We will never know why God puts us through trials. But what we do know is that it’s purposeful. God gave us an instruction manual for life. He gave those instructions to live a life that will inevitably lead us to our deserved place in either Heaven or Hell.
What’s wrong with people who question such religious guidance? Is it so bad that no one should follow? What I’ve learned so far is that many who object to “the rules” are really against the Religion itself. I’m not sure why people discriminate against a religion as opposed to individuals. Why are we so against each other when ultimately we’re the same?
God created us all. We are equal yet share different beliefs. Is it rational to hate Islam because of the actions of some Muslims?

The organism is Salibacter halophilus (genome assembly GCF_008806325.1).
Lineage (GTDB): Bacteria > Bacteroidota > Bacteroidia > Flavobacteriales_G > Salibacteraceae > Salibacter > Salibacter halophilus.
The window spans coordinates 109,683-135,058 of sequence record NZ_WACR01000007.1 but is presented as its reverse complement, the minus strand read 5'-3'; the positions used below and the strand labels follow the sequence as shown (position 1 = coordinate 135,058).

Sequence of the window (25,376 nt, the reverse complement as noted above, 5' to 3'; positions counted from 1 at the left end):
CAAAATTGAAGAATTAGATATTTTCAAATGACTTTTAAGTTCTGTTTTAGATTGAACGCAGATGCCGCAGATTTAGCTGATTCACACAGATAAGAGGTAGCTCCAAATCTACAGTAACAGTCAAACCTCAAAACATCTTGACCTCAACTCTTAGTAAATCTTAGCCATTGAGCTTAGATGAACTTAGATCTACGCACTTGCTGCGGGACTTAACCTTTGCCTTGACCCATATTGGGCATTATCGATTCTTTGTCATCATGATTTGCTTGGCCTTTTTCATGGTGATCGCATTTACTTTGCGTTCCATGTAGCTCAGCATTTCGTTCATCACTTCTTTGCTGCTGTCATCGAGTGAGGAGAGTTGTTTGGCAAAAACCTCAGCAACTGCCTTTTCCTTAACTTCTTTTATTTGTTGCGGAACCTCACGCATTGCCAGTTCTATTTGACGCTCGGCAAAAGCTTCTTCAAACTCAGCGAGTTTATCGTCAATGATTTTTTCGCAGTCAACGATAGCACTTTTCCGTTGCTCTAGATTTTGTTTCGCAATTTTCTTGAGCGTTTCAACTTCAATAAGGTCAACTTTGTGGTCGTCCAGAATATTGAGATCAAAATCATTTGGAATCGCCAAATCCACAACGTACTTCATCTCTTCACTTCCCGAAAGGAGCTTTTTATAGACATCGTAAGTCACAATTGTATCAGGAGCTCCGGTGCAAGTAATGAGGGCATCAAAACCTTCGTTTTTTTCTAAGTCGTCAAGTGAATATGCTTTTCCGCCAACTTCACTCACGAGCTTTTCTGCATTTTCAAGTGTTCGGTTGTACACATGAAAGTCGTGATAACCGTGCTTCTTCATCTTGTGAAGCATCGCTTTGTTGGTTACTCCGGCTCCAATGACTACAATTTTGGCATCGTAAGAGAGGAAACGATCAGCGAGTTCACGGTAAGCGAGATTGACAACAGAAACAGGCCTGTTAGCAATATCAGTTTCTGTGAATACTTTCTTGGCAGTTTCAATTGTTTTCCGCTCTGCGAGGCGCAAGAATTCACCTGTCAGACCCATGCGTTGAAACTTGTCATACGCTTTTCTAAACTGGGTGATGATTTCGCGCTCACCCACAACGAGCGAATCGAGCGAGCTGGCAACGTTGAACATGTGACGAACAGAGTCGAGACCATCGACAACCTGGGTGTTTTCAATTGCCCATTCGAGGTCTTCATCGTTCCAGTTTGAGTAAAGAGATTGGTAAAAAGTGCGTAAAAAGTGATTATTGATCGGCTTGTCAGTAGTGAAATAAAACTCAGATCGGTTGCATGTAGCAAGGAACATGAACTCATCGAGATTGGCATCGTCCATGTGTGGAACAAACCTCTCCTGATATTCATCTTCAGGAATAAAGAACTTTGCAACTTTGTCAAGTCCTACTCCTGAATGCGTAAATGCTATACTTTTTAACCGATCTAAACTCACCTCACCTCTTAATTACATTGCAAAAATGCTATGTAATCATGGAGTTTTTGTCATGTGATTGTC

If that’s the mindset then why not blame all Christians because of some terrible man who used bombs and took many lives? Within the denominations of Christianity let’s look at the Catholics, should all of them be considered child molesters? Its apparent all the religions have bad people but that doesn’t mean they are all bad. I failed to find truth in Christianity.
My choice was easy because truth is exactly what I found. And it is my sole reason for becoming a Muslim. Ultimately it’s an individual choice and in my opinion there was only one way to go.
I initially sought to write a letter to find its way into the right persons hands. I just have this overwhelming need to try and fight this war of the misrepresentation and discrimination against Islam.